There is nothing new under the sun…turn, turn, turn

430 BC and 2012 AD – remarkable parallels, or coincidence?

There’s a statement that has been going around for months now. Since I am not trendy, I didn’t encounter it until this month, when Kristoffer Sorensen shared it.

Greece is collapsing,

Iranians are getting aggressive

& Rome is in disarray.

Welcome back
to 430 BC!

This is probably the second best thing I’ve read in the last few days. (The best thing is the various statements asserting that Dick Clark’s passing proves the veracity of the Mayan calendar. But what of Guy Lombardo’s death?)

When you first read the statement, it immediately strikes you as illustrating a series of remarkable parallels between the classical age and our modern times. “What are the odds,” you may say to yourself, “of all three of these things happening at the same time twice?”

Pretty good, when you think about it.

Let’s start with Greece. Throughout its history, Greece has either been part of someone else’s empire, a small standalone nation, or a whole bunch of warring city states. I can’t think of any time that Greece was a strong, dominant power like the United States or France or China. (Macedonia doesn’t count, and Alexander’s empire fell apart fairly quickly anyway.) So if you choose any random year and make the statement “Greece is collapsing,” you have a good chance of being correct.

Now let’s look at Iran. That region of the world has been civilized for thousands of years, and the geography of the region nearly guarantees conflicts. Iran is not like Britain or the United States, with natural geographic barriers separating it from potential enemies. Iran is right out in the open, with the potential of being invaded by people from surrounding countries – or for invading surrounding countries. In modern times, non-surrounding countries have also affected Iran, since it was in a strategic area right between the United States and the USSR during the Cold War, and because of the relative proximity of Israel during and after the Cold War. Again, its geographical location alone results in the statement “Iranians are getting aggressive” to be true in most cases.

The last statement is a little more problematic. Unlike Greece, which has never been a major world power, Rome has enjoyed two stints of power – the first during the Roman Republic and Roman Empire, and the second during the Roman Catholic Church’s dominance in Western Europe. For over one hundred years, Rome has been the capital of the independent nation of Italy.

But despite this power, there have been many instances in which one can truly declare that “Rome is in disarray.” It was certainly in disarray in 1944-1945, during the closing months of the Second World War. It was also in disarray hundreds of years ago, when rival popes ruled in Rome and Avignon. And one certainly can’t claim that Nero’s imperial rule wasn’t without disarray.

Just to illustrate how easy it is to create these statements, I created one of my own.

U.S. law enforcement is breaking the law,

English musicians are setting trends

& China is worrying its neighbors.

Welcome back
to 1975!

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5 thoughts on “430 BC and 2012 AD – remarkable parallels, or coincidence?

  1. Jim Ulvog on said:

    Those are good observations, both for 430 BC and 1975 AD
    Reminds me of Ecclesiastes 1:9:
    “What has been will be again, what has been done will be done again;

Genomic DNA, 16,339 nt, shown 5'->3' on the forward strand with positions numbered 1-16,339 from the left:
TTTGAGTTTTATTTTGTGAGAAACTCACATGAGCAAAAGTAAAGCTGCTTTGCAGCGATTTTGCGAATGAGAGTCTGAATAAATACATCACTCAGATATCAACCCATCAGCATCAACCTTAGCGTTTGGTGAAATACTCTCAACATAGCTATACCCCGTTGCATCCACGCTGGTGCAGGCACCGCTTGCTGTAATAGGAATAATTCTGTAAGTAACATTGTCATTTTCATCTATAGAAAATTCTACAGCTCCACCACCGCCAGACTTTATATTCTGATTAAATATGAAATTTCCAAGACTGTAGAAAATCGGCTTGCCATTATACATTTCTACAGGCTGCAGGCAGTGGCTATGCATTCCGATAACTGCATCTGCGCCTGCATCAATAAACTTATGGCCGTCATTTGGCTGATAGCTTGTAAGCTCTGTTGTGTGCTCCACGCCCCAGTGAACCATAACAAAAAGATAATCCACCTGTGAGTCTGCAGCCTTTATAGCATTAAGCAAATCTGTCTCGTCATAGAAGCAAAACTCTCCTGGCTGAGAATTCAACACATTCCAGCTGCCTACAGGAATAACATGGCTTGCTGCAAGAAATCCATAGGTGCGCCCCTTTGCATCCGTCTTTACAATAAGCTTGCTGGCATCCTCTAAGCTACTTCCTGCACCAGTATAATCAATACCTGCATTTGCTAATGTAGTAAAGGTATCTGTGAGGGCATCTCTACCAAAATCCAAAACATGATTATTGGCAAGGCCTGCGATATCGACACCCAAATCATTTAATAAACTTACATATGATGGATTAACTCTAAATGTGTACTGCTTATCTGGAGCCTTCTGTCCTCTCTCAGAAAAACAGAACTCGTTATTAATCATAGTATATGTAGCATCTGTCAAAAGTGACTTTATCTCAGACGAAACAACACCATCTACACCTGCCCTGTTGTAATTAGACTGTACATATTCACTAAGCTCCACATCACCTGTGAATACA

There’s nothing new under the sun.”

  2. Pingback: The more things change, the more they stay the same as 2,442 years ago « Outrun Change

  3. And the hebrews were leaving Babylon in increasing groups, going home to Jerusalem after exile. Just like now. The restoration of the Temple had already started.

  4. alyona on said:

    Your statements about Greece show that you have very poor understanding of ancient history šŸ™‚ before Rome, Greece (whether as a group of independent cities or as “small standalone nation”) had major influence in Mediterranean. If you take into account that back then the whole civilized world was basically Mediterranean area (except China which was in the other part of the world), then you would better understand the level of Greek political and cultural influence. First there were two centuries of Greek classical era which major influence on all other countries around, then of course Alexander, and even though Alexander’s empire split into several parts after his death, yet they all stayed on as major Greek-originated dominance (Hellenistic in other words).
    Google Hellenistic civilization or at least look it up in wikipidea: http://en.wikipedia.org/wiki/Hellenistic_period
    Thereafter of course it was eclipsed by Roman civilization.

    Now, coming back to the poster itself, when Greece was collapsing, Rome was just rising and although there might have been minor disarrays there, it definitely wasn’t anything serious.
    More than that, 430 BC Greece was still in full power and Alexander the Great hasn’t even been born yet (he was born in in 356 BC) so there was a looooong way till collapse of Greece.
    (Oh and by the way, Iranians who were called Persians, had a distinctive empire back then – Achaemenid Empire – and then were conquered by Alexander the Great – so there were more than just a bunch of aggressive tribe on crossroads of history being conquered by everyone).

    So if you want to make a serious analysis of a joke, you better focus on these details rather than simplistic comparisons with 20th century (where indeed neither Greece nor Rome had serious power, let alone Iran).

    However, it is a joke and doesn’t require a thorough examination.

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